Mainframe Strategies for Energy Efficiency

Mainframe Strategies for Energy Efficiency

IT consumes significant energy resources. Organizations that substantially reduce energy consumption and costs will free up funds for other areas – research and development, acquiring new technologies, building additional capacity, for instance – where they can deliver greater value to the business.

This guide will help IT managers create an holistic strategy for energy-efficiency.

1. Sell the Idea to Management.

Preferably in language your corporate execs will understand.

Don't talk about saving kilowatts, or the fact the data center is responsible for a huge chunk of the company’s carbon footprint. More like: “We are spending X-amount of dollars to provide this service today, and by saving energy, we can reduce that amount while providing the same level of service."

Present your case from a "big-picture" perspective with evidence to back it up.

  • Determine who pays the electric bill. What does it cost per month, to keep the servers running? What was the trend for data center power costs over the past 2 years?
  • Give a projection of your IT infrastructure growth. In the coming period, how much additional capacity is required? Will any large projects affect data center demand in the future?
  • Establish a metric you can use consistently to determine how efficient your data center is.

2. Measure Data Center Energy Consumption.

Pick a simple measurement, make a ratio, then improve on it.

For instance, measure how much power actually goes to IT equipment (servers, storage and network gear), and how much is sucked up by air conditioners, or lost in AC/DC (alternating current/direct current) conversions for power equipment. This measurement when expressed as a ratio is commonly known as power usage effectiveness, or PUE.

PUE is found by measuring the power “taken in” to a data center (measured at the utility electric meter), divided by the power “going out” (i.e. used to run the IT equipment). So the PUE = Total facility power divided by IT equipment power. It has been accepted by vendor consortiums like the Green Grid, the Environmental Protection Agency (EPA) and ASHRAE to measure data center efficiency.

3. Reduce Energy Consumption by Tackling Inefficiencies.

Start with the root components (such as processors), then work upwards progressively.

Application consolidation saves costs in licensing, management resources and hardware support. It also lessens the load on servers, allowing you to scale back on computing resources.

Determine which applications you can actually make a business case for. Some may be multiple versions of the same software. Some may be different products essentially doing the same thing. Others may be forgotten or legacy programs, simply taking up space.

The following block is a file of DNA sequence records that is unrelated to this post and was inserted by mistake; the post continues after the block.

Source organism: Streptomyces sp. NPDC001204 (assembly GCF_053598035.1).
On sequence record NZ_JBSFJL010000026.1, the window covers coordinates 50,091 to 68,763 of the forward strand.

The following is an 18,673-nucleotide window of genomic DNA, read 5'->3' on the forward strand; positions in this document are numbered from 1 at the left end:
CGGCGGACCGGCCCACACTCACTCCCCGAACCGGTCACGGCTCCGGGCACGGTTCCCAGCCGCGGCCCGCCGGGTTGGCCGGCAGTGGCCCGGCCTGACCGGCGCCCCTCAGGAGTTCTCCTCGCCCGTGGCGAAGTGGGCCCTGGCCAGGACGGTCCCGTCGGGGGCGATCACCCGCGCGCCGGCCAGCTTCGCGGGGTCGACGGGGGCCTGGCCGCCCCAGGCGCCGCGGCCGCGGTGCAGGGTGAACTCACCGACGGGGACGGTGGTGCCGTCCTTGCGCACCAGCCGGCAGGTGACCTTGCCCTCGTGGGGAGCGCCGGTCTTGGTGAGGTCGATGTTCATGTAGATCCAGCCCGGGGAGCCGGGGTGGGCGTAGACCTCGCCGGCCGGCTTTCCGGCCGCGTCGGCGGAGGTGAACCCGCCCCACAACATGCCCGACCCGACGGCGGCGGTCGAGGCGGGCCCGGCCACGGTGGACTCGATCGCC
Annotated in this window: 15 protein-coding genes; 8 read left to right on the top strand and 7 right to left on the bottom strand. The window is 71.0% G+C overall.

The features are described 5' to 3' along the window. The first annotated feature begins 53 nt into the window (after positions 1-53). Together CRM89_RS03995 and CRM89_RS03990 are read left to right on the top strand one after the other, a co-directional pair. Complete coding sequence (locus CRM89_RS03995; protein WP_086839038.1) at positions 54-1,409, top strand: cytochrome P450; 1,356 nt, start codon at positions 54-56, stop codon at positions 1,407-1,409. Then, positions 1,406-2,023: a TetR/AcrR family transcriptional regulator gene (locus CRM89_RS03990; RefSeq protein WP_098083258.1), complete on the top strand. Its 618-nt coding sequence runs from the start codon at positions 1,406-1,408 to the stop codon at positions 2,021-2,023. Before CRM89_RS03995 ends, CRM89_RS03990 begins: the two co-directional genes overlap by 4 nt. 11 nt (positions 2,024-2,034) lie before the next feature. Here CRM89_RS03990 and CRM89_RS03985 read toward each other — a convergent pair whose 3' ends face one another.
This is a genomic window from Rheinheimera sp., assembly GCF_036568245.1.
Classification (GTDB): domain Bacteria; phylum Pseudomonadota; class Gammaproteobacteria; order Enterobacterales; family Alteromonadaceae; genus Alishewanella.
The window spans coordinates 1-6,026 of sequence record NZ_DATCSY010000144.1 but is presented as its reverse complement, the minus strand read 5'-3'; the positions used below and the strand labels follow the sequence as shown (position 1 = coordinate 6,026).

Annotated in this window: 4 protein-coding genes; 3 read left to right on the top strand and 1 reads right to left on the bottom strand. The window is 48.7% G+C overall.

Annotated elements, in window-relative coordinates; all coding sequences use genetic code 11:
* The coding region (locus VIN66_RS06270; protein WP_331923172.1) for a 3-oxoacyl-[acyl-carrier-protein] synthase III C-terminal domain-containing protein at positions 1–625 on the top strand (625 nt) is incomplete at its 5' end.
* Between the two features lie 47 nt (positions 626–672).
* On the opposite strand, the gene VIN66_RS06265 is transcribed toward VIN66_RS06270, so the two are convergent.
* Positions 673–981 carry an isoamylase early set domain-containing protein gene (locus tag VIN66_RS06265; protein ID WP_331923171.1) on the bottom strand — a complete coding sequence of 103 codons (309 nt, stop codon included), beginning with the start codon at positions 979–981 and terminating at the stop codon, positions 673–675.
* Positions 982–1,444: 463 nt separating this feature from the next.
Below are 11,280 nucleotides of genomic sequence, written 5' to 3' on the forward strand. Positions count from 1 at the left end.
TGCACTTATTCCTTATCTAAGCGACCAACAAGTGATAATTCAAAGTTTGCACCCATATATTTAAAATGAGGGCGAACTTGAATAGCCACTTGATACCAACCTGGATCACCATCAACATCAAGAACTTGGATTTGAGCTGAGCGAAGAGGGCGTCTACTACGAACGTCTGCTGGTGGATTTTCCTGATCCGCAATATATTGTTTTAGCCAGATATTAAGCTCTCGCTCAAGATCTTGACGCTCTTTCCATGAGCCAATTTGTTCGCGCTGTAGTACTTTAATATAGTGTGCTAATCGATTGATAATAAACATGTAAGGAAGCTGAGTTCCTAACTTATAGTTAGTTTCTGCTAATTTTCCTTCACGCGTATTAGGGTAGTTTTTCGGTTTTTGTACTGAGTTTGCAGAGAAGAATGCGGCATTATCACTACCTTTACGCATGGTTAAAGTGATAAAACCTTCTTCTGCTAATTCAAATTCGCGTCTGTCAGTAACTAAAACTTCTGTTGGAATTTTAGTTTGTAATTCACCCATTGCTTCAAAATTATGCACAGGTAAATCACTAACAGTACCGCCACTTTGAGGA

To optimize functions, consolidate applications with others. Where duplication of functions occurs, agree on a standard application to perform that task.

Next, audit your hardware, with an eye to eliminating unnecessary servers. Be ruthless. Round up all the legacy servers in your data center and determine what they're supposed to do. For servers with unknown purposes, send out a general query. Offer a 90-day amnesty for unclaimed hardware, then pull the plug.

In this effort, virtualization is your friend. Unlike distributed servers, mainframes are inherently able to drive high utilization by running lots of disparate work on the same operating system image. They also virtualize those operating systems, so they can share access to the same physical processor resources. This has the dual benefit of reducing the actual physical number of servers required, and getting more computing done within a total fixed energy budget.

4. Use Active Power Management.

Having removed the unused servers, you'll have to deal with the necessary servers that sit idle.

Active power management lets you safely throttle down servers, or put idle servers to sleep like a laptop, saving a lot on power bills. These tools and settings only work among each manufacturer’s equipment, but they're often included in the price of the hardware (e.g. IBM’s PowerExecutive feature).

Don't worry about the on/off cycles; modern computers are designed to handle 40,000 of these before failure. You’re not likely to approach that number during the average computer’s five-to-seven-year life span.

5. Optimize your Infrastructure.

Implement proper floor plan and air conditioning design. The fundamental rule is to keep hot air and cold air separate.

Hot aisle/cold aisle is a data center floor plan where rows of cabinets are configured with air intakes facing the middle of the cold aisle. These cold aisles have perforated tiles, blowing cold air from the computer room air-conditioning (CRAC) units up through the floor.

The servers’ hot-air returns blow exhaust heat into hot aisles from the back of cabinets. Hot air is then sucked into a CRAC unit to be cooled and redistributed through cold aisles.

Use a raised-floor system with rubber gaskets under each tile to minimize air leakage. Put sensitive equipment near the middle of the cabinet row around knee-height, rather than right up against the CRAC or perforated floor.

Modern mainframes have advanced sensors and cooling control firmware that monitors and makes adjustments based on environmental factors such as temperature, humidity levels, and air density.

Instead of dedicated chillers, consider using economizers. These use outside air temperatures to cool servers directly or to cool chilled water.

Consider raising the voltage on power distribution units (PDUs) from 120 volts to 208 volts. Sounds counter-intuitive, but the higher the voltage, the more efficiently IT equipment operates.